The best high-end camera for bird watching in our opinion is the Nikon D5 . For this price you’re expecting the best of the best and that is what the Nikon offers. Its superior battery life, ISO Range, Colour Depth and LCD screen resolution is some of the reasons why we believe it tops it’s closest competitor  – the Canon EOS. However, on the other hand the Canon EOS offers built in GPS, Faster shooting (14FPS vs 16FPS) and has better performance in low light ISO. It’s difficult to split these cameras as they both excel in their own areas but for us, the Nikon does offer everything we are looking for in a bird watching camera. 

Auto Focus - 153 AF Points

Sensor Type - FULL EXMOR CMOS

Weight - 3.15lbs

FPS - 14

Mega Pixels - 20.8

The Nikon D5 is a power-house in the action photography market. This FX-format DSLR is pushing the boundaries of technology as it has significant improvements in sensor design, autofocus, metering and image processing. The low-light capabilities of the Nikon D5 is astounding as it has an ISO range up to 102,400 that is expandable to an unheard of 3,280,000. This enables the D5 to produce great pictures in near-dark conditions.  

 

The camera will capture the fastest of movements due to its precise AF detection and tracking across the whole ISO range. It has a continuous fast shooting speed of 14 fps which will give you a great chance of capturing a bird flying in motion.  

 

The D5 has a the EXPEED 5 image processor and an additional processor that is dedicated to just the autofocus. This ensures that the pictures are vibrant, colourful and rich. The Nikon also boasts an impressive capability for video recording. Stunning 4k video time-lapses along with 4k recording at 30fps, and Full HD at 60fps ensures that the D5 can satisfy your video needs.

 

One of the main advantages of the Nikon D5 over many of its rivals is the battery life. Capable of producing above 3,500 photos per charge is incredibly useful when travelling light and in remote areas.

 

Conclusion: This flag-ship camera is only recommended for the keenest of photographers. Its low-light capabilities along with its autofocus and 12 FPS shooting rate makes this an incredible piece of kit for bird watching. It comes at a price that represents its quality – if you’re looking for the best bird watching camera money can buy, you might be looking at it.

Auto Focus - 61 AF Points

Sensor Type - FULL FRAME CMOS

Weight - 3.35lbs

FPS - 16

Mega Pixels - 20.2

 

The Canon EOS-1D X Mark II is one of the best action cameras money can buy. It offers a staggering 14fps continuous shooting mode (up to 16fps in Live View Mode) and a 61-point AF system. It also offers the best video capabilities of all cameras on this list – filming in 4k at 60 FPS. This versatile camera will perform to professional standard at under any conditions.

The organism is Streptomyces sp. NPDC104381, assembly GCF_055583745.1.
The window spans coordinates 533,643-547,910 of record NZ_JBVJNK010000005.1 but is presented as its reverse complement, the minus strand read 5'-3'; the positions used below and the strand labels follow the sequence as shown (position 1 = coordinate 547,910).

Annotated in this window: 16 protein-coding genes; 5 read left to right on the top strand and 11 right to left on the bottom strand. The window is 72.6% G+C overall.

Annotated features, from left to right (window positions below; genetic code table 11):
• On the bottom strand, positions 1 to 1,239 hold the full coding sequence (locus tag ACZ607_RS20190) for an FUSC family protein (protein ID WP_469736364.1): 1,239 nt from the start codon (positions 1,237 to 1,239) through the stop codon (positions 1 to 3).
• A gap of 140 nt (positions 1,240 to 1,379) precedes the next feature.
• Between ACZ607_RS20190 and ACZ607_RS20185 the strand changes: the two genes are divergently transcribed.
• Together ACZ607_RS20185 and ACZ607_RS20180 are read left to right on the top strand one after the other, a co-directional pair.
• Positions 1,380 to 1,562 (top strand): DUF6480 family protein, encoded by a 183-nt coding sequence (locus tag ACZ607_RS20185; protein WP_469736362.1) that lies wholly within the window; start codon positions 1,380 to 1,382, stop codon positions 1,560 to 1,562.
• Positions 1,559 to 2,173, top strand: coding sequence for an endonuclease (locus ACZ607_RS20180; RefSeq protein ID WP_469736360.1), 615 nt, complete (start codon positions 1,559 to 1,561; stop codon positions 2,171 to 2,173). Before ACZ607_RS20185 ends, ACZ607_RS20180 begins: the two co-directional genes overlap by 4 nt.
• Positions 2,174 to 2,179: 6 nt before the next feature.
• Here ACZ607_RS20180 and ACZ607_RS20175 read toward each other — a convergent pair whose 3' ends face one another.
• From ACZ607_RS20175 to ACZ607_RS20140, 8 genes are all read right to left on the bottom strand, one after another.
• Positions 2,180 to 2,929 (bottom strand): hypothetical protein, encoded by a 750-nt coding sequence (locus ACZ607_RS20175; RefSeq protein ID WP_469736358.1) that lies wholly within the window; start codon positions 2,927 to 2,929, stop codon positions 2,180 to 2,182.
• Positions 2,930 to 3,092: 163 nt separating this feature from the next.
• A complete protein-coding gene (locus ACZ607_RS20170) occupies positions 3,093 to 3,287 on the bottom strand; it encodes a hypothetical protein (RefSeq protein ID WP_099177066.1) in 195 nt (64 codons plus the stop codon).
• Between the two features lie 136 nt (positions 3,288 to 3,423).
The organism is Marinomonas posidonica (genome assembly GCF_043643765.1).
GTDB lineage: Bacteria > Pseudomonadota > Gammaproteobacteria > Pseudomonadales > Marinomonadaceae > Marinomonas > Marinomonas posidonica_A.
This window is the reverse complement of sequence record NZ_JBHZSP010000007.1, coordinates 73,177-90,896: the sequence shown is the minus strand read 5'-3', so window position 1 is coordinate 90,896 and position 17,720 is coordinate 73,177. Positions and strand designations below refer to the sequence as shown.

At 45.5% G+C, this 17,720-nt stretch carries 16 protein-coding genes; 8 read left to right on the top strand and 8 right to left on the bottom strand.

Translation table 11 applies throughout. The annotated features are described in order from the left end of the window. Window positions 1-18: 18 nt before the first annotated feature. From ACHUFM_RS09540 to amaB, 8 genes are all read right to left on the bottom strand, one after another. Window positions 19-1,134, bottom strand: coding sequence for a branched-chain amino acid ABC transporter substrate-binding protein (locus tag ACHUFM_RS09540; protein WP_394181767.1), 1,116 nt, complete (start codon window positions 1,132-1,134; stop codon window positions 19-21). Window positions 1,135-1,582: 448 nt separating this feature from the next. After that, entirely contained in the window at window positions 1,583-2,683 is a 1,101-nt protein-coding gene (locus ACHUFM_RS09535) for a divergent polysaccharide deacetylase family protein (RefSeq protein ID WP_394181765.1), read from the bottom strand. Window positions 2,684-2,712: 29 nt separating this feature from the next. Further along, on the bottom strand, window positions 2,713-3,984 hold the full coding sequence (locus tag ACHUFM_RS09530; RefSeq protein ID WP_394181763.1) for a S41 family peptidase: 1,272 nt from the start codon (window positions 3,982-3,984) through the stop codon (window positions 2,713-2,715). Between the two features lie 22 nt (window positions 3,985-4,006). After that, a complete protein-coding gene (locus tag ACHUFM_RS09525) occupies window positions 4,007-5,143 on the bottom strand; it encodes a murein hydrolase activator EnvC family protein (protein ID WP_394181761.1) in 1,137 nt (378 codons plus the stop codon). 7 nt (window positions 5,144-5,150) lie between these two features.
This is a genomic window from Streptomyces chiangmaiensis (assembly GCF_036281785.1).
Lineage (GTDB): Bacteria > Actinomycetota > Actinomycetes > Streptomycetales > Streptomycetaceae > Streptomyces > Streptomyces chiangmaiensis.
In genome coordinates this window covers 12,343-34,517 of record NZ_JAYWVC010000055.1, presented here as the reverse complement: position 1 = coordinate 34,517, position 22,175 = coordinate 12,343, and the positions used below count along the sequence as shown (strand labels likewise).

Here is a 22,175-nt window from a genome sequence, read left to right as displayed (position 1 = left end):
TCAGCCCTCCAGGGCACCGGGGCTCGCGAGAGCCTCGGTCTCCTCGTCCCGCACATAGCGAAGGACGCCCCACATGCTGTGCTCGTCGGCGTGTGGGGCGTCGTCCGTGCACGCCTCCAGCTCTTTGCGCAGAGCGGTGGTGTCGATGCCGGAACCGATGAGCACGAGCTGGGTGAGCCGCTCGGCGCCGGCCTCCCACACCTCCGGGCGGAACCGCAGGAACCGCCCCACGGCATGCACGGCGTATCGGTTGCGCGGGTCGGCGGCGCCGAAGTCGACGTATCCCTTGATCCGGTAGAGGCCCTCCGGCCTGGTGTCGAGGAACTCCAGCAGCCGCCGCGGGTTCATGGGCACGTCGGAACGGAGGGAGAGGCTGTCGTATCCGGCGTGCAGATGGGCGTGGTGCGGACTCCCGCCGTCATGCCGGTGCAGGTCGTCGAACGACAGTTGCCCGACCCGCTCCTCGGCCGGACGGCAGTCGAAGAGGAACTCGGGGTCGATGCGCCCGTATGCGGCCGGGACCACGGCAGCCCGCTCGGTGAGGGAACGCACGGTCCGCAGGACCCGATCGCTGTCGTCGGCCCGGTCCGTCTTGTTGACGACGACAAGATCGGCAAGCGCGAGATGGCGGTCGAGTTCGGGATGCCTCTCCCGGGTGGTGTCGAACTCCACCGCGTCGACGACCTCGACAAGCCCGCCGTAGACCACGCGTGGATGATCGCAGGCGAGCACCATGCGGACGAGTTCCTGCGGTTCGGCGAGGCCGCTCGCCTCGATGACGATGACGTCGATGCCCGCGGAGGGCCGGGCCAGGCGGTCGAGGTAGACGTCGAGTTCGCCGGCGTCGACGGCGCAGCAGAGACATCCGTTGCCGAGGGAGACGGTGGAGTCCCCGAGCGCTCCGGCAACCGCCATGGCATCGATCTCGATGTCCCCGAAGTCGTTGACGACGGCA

The main body of the camera is made of rigid, magnesium-alloy that seals its ports from all types weathering. It has a fast AF/AE system and Dual DIGIC 6+ processors that ensures the camera operates precisely and quickly.

 

The EOS-1D has a 20.2 Megapixel full-frame CMOS sensor that excels in low-light conditions due to its gapless micro-lenses. This results in noise reduction in dark section of images even at high ISO Speeds. The ISO range is between 100-51200 and can be expanded to from as low as 50 to 409,600! The Canon has a dedicated ISO menu where maximum and minimum ISO settings can be specified, which offers great versatility for the user.

 

These features are only the tip of the ice-berg when it comes to the EOS-1D. Many more can be found by following the link to the product page.

 

 

Conclusion: The top of the top-of-the-range. The crème de la crème of cameras for bird watching. It has all features one would desire and many more. It’s staggering 16FPS shooting speed means that capturing birds in motion has never been easier. It’s low-light capabilities are staggering and ensures that crystal clear pictures can be taken in the darkest of caves and forests. With such quality comes a hefty price tag, however when comparing other cameras in the same price bracket, we believe that the Canon EOS-1DX Mark II is a fantastic buy.

High - end Comparison

Nikon D5 20.8 MP

vs

Canon EOS-1DX Mark II

  • More megapixels: 20.2 vs 20.8MP
  • Higher ISO range: 102.400 vs 51.200 
  • More Focus Points: 159 vs 61
  • Higher Resolution Screen: 2.359k dots vs 1.620k dots
  • Battery Life: 3780 shots vs 1210 shots
  • Lighter: Save 0.2lbs in weight
  • Has TimeLapse recording feature
  • Greater Colour Depth: 25.1 vs 24.1
  • Illuminated Buttons

V

  • Built in GPS
  • Better Continous Shooting Mode: 14FPS vs 16FPS
  • Higher Dynamic Range: 13.5 vs 12.3
  • Better Low Light ISO: 3207 vs 2434
  • Higher Video Resolution: 4096 x 2160 vs 3840 x 2160
  • Higher Autofocus at f/8 aperture: 61 point vs 15 point
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About Us

We are avid bird-watchers who recently retired, allowing us more time to travel the world. Fortunately, we have managed to visit numerous countries around Europe, Asia, and America. Watching and photographing birds has been a passion for many years and we are making the most of the extra time on our hands!